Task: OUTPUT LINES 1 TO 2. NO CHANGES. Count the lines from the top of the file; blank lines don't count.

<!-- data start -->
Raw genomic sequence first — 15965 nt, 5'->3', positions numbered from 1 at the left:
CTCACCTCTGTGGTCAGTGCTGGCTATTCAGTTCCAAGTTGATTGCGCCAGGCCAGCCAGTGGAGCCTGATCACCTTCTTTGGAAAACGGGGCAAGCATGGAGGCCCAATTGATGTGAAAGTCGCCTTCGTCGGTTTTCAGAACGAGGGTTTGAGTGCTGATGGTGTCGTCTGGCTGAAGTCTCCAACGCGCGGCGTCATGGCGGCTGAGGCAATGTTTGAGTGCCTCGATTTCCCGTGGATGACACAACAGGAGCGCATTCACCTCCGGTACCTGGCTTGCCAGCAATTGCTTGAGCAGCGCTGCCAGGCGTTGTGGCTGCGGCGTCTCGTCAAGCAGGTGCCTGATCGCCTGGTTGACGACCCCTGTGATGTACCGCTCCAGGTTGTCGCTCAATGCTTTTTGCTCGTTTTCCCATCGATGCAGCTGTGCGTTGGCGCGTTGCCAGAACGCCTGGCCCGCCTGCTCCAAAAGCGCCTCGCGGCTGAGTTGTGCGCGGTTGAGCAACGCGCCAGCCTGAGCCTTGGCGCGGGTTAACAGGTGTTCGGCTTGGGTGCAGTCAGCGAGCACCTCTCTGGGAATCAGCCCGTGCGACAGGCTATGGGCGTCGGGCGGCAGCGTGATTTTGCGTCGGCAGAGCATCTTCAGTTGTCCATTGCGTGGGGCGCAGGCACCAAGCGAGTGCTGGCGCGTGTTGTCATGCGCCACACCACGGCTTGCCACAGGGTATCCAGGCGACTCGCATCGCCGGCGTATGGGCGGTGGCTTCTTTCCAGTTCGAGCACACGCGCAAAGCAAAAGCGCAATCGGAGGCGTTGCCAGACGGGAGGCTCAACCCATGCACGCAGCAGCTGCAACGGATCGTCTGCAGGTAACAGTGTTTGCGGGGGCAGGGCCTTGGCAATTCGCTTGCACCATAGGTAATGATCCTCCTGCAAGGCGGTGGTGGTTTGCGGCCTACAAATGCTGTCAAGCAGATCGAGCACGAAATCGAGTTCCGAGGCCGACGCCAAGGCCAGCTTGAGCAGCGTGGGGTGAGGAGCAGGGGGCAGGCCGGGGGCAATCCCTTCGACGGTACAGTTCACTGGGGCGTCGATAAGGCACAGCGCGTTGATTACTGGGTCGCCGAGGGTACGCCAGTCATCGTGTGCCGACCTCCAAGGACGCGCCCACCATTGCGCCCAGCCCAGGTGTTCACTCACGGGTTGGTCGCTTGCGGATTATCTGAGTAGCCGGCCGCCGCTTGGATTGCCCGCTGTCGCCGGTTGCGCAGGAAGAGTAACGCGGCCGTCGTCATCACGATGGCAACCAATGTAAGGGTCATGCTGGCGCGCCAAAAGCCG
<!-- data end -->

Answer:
Raw genomic sequence first — 15965 nt, 5'->3', positions numbered from 1 at the left:
CTCACCTCTGTGGTCAGTGCTGGCTATTCAGTTCCAAGTTGATTGCGCCAGGCCAGCCAGTGGAGCCTGATCACCTTCTTTGGAAAACGGGGCAAGCATGGAGGCCCAATTGATGTGAAAGTCGCCTTCGTCGGTTTTCAGAACGAGGGTTTGAGTGCTGATGGTGTCGTCTGGCTGAAGTCTCCAACGCGCGGCGTCATGGCGGCTGAGGCAATGTTTGAGTGCCTCGATTTCCCGTGGATGACACAACAGGAGCGCATTCACCTCCGGTACCTGGCTTGCCAGCAATTGCTTGAGCAGCGCTGCCAGGCGTTGTGGCTGCGGCGTCTCGTCAAGCAGGTGCCTGATCGCCTGGTTGACGACCCCTGTGATGTACCGCTCCAGGTTGTCGCTCAATGCTTTTTGCTCGTTTTCCCATCGATGCAGCTGTGCGTTGGCGCGTTGCCAGAACGCCTGGCCCGCCTGCTCCAAAAGCGCCTCGCGGCTGAGTTGTGCGCGGTTGAGCAACGCGCCAGCCTGAGCCTTGGCGCGGGTTAACAGGTGTTCGGCTTGGGTGCAGTCAGCGAGCACCTCTCTGGGAATCAGCCCGTGCGACAGGCTATGGGCGTCGGGCGGCAGCGTGATTTTGCGTCGGCAGAGCATCTTCAGTTGTCCATTGCGTGGGGCGCAGGCACCAAGCGAGTGCTGGCGCGTGTTGTCATGCGCCACACCACGGCTTGCCACAGGGTATCCAGGCGACTCGCATCGCCGGCGTATGGGCGGTGGCTTCTTTCCAGTTCGAGCACACGCGCAAAGCAAAAGCGCAATCGGAGGCGTTGCCAGACGGGAGGCTCAACCCATGCACGCAGCAGCTGCAACGGATCGTCTGCAGGTAACAGTGTTTGCGGGGGCAGGGCCTTGGCAATTCGCTTGCACCATAGGTAATGATCCTCCTGCAAGGCGGTGGTGGTTTGCGGCCTACAAATGCTGTCAAGCAGATCGAGCACGAAATCGAGTTCCGAGGCCGACGCCAAGGCCAGCTTGAGCAGCGTGGGGTGAGGAGCAGGGGGCAGGCCGGGGGCAATCCCTTCGACGGTACAGTTCACTGGGGCGTCGATAAGGCACAGCGCGTTGATTACTGGGTCGCCGAGGGTACGCCAGTCATCGTGTGCCGACCTCCAAGGACGCGCCCACCATTGCGCCCAGCCCAGGTGTTCACTCACGGGTTGGTCGCTTGCGGATTATCTGAGTAGCCGGCCGCCGCTTGGATTGCCCGCTGTCGCCGGTTGCGCAGGAAGAGTAACGCGGCCGTCGTCATCACGATGGCAACCAATGTAAGGGTCATGCTGGCGCGCCAAAAGCCG